One other explanation put forward by some less surprised Bolt owners is that while the Bolt may feel like a premium vehicle — certainly sold at a premium price point — you’re actually buying quite an ordinary car in and of itself. The main reason the Bolt is expensive is because of its battery and electric powertrain.
This is the primary reason that most EVs are more expensive. With that in mind, it shouldn’t be so surprising that you don’t get many additional premium features along with that price.
This explanation may have held water back in 2017, but since then the offering in the Bolt has become distinctly more premium, as we mentioned further above with options like wireless smartphone connectivity and charging. If these things can be added at the same price point, then why not a garage door opener? And so, the debate among Bolt owners continues.
With no OEM option available, Bolt owners can simply turn to the aftermarket for solutions. Fortunately for them, the information age and automotive aftermarket offer many viable alternatives, many of which are inexpensive and require minimum fuss.
That’s good news when you’ve already dropped $32,000 or more on your brand-new 2022 Chevy Bolt. Let’s start with the most comprehensive solution, which is installing HomeLink yourself.
1. Install HomeLink System Yourself
One very helpful YouTuber, Yanimac, has a demonstration of how to install the HomeLink system yourself:
He demonstrates in his own 2020 model, pointing out that it seems unusual to some that there’s no standard HomeLink installation in a car as late as 2020. With a HomeLink kit bought on Amazon for $159.99 (current price at time of writing), he is able to place a kit in the domelight section of the roof right above the dashboard where you otherwise might expect to find a HomeLink system.
This isn’t a job for the faint-hearted, however. It can get quite fiddly and seems fairly time consuming. If you are absolutely determined to install something like a regular HomeLink system, which for some is attractive because they may have owned many Chevy cars and are used to HomeLink, then this is an option. You could always find a helpful mechanic or technician to do it for you, of course.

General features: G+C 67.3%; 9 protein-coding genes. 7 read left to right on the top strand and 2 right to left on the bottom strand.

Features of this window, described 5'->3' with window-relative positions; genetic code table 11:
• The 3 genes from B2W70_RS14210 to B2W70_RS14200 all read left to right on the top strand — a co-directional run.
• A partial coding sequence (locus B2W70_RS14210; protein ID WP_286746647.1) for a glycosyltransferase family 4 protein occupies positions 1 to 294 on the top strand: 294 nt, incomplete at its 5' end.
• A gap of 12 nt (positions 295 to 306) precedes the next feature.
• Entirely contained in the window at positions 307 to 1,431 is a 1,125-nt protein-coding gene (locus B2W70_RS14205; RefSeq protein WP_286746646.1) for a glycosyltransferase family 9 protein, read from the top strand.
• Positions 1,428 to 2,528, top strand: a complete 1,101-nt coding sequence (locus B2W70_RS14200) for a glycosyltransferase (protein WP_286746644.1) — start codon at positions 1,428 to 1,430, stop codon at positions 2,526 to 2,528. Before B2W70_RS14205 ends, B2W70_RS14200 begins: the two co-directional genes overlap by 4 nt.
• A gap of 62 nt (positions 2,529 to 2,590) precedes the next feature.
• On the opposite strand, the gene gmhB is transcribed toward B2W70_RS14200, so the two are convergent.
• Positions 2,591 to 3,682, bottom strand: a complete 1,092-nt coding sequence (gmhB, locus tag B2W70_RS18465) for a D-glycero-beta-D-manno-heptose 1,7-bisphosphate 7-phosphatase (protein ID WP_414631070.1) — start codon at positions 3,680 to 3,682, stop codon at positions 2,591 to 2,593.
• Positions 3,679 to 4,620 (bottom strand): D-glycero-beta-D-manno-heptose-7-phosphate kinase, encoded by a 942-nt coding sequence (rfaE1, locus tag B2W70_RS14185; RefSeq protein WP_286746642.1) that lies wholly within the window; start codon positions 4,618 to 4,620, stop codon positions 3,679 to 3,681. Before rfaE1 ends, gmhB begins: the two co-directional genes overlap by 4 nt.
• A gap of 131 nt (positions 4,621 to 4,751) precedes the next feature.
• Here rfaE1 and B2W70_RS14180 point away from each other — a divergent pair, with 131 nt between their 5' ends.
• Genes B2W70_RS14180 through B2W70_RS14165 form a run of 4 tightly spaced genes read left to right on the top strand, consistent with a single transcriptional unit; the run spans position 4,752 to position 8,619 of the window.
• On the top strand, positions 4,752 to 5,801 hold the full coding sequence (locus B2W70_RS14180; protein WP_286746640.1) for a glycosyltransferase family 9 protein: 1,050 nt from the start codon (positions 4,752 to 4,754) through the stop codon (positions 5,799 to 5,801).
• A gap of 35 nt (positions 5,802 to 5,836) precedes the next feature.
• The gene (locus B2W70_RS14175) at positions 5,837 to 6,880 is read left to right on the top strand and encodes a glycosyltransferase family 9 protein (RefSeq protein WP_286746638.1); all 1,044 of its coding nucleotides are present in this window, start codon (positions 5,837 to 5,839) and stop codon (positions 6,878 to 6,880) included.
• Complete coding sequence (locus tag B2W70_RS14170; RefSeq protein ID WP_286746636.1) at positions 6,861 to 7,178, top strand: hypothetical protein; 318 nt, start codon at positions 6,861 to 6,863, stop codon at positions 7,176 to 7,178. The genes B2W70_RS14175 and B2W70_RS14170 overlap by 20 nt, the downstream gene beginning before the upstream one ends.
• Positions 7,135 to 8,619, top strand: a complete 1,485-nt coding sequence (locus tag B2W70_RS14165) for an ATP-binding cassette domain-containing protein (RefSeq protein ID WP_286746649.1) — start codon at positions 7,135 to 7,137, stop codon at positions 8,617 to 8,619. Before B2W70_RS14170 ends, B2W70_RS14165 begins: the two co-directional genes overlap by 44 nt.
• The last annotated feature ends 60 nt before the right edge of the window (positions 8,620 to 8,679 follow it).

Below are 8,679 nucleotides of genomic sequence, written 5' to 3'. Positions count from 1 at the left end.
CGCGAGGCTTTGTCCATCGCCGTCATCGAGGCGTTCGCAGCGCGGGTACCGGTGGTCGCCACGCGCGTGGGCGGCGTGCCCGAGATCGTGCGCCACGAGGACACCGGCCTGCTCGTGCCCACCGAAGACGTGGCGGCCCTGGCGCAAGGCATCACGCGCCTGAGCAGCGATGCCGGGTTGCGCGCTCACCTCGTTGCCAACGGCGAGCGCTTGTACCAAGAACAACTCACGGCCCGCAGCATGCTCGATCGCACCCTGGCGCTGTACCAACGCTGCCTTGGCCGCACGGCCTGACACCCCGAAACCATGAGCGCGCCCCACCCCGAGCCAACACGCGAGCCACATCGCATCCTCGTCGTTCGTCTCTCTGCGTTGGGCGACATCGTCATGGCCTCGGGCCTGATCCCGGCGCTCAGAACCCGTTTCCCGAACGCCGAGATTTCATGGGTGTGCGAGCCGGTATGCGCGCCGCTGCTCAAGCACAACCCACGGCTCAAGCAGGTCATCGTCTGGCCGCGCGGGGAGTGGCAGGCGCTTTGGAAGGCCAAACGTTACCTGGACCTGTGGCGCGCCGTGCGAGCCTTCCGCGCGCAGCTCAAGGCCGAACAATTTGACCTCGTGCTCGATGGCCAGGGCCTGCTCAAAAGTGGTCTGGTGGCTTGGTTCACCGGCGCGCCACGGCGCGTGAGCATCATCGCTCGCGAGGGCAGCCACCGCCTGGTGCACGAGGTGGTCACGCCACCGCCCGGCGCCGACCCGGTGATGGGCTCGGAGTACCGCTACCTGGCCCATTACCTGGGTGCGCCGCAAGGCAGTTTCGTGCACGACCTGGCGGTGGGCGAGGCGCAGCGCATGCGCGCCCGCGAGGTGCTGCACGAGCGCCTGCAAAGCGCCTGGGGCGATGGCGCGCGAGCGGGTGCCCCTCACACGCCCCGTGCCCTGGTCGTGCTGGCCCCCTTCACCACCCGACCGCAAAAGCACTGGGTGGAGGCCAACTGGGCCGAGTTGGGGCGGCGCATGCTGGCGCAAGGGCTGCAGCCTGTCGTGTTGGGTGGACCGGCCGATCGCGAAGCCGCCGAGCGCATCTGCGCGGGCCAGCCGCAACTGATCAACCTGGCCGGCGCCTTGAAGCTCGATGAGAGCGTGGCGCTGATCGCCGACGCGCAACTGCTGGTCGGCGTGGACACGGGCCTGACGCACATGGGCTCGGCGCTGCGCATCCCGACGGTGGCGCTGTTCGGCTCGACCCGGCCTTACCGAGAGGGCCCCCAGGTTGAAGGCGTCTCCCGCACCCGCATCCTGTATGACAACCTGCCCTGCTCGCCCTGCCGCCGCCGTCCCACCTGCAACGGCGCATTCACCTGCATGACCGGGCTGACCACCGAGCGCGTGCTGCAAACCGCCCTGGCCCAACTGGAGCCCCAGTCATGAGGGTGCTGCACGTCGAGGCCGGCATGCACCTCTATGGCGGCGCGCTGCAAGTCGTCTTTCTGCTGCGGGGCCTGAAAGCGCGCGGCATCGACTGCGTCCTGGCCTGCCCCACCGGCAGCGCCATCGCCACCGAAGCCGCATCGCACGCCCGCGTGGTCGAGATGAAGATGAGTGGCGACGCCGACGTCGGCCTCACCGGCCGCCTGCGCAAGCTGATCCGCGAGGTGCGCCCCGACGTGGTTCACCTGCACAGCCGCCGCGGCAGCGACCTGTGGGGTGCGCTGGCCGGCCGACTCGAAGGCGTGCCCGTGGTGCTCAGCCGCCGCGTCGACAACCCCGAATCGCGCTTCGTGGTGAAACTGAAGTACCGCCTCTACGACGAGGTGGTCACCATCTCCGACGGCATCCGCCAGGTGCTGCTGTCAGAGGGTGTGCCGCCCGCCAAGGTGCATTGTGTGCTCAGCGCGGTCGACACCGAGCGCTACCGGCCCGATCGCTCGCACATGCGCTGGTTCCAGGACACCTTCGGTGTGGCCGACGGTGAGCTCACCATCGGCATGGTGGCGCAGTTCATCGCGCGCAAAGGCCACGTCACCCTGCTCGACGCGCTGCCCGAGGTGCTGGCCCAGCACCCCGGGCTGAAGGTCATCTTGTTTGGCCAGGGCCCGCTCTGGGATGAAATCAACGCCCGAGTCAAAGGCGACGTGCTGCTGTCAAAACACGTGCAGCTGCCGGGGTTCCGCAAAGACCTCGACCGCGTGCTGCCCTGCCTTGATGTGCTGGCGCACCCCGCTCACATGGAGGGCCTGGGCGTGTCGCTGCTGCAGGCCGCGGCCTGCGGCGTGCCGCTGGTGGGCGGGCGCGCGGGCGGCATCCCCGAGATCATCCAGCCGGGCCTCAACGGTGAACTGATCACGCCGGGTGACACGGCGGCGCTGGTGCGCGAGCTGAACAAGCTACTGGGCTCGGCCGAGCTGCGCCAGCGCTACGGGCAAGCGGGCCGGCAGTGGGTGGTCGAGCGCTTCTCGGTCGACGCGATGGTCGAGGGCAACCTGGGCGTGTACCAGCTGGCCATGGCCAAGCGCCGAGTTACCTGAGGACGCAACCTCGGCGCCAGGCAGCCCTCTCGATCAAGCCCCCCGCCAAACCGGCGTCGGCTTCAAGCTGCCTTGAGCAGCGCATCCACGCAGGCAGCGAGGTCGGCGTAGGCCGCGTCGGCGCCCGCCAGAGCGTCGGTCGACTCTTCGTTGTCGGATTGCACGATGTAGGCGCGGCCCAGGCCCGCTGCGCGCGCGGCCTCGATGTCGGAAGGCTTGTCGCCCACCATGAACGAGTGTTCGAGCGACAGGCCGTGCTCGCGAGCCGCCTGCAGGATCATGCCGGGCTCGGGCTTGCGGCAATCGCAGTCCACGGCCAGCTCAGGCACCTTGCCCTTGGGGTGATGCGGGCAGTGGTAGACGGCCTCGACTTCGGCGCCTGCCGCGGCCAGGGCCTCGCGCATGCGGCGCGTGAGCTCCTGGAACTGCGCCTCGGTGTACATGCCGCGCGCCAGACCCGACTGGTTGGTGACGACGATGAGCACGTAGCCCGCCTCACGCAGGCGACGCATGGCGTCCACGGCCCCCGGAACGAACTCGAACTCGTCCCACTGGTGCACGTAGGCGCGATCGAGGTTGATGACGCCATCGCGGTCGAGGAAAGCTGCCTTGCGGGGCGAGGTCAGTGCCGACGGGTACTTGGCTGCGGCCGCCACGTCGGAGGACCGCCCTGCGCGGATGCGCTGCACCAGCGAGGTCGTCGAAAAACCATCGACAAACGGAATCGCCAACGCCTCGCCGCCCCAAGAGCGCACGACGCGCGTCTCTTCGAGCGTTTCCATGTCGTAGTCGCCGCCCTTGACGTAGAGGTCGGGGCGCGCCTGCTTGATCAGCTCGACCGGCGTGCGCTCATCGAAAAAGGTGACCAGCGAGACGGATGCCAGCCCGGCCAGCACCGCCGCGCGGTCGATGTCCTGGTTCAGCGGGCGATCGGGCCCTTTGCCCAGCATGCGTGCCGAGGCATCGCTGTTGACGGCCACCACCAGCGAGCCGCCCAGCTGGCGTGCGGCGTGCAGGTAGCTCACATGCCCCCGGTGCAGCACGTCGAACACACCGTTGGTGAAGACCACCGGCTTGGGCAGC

2. Use an Alternative Garage Door Opener System
If this HomeLink option isn’t for you and you don’t want to start mangling the Bolt’s interiors, then you can explore alternatives. One is to purchase a garage door opener with Wi-Fi and/or Bluetooth connectivity that operates via your smartphone. There are many brands you can choose from, as showcased in videos like this one from Powertoolbuzz on YouTube:
This is a cleaner and neater solution to your problem. The door-opening machines themselves look as you might expect, and are mounted to the ceiling of your garage and operate with chain belts and similar technology. Advancements have made them quieter and with better backup battery technology so that they’ll even work in a blackout, but they are essentially the same device that people have had and used for years.
The difference comes in their smarter connectivity. Modern openers can be operated with dedicated smartphone apps that you simply activate with the push of a button on your smartphone screen.
How Much Renovation is Required?
Thanks to the advent of smarter Wi-Fi based connectivity and/or Bluetooth connectivity, modern garage door openers don’t rely on point-to-point contact in the same way that they did previously.
Smartphone-based solutions can be operated from anywhere, so one resident at the office could open the garage door from their desk while another resident was waiting at home. This also has helped to minimize the amount of renovation that’s required for installation.
The opener units themselves now connect to Wi-Fi units which just sit in the home plugged into the wall, so outside of the temporary disturbance to install the devices — which are more compact than ever — and chains connecting the door, there’s little else physically to do.
It’s clear that the lack of HomeLink and an OEM-based garage door opener solution is a sore point for many owners. It seems, however, that many complaints come from those perhaps loyal Chevy customers who are used to systems like HomeLink and are currently unaware of the many (and better) alternatives that exist. If the lack of the garage door opener helps keep Bolt pricing competitive, then it’s probably a smart move for GM to just leave it to third parties.
Let GM continue focusing on more cutting-edge in-car features that make the Bolt better to drive.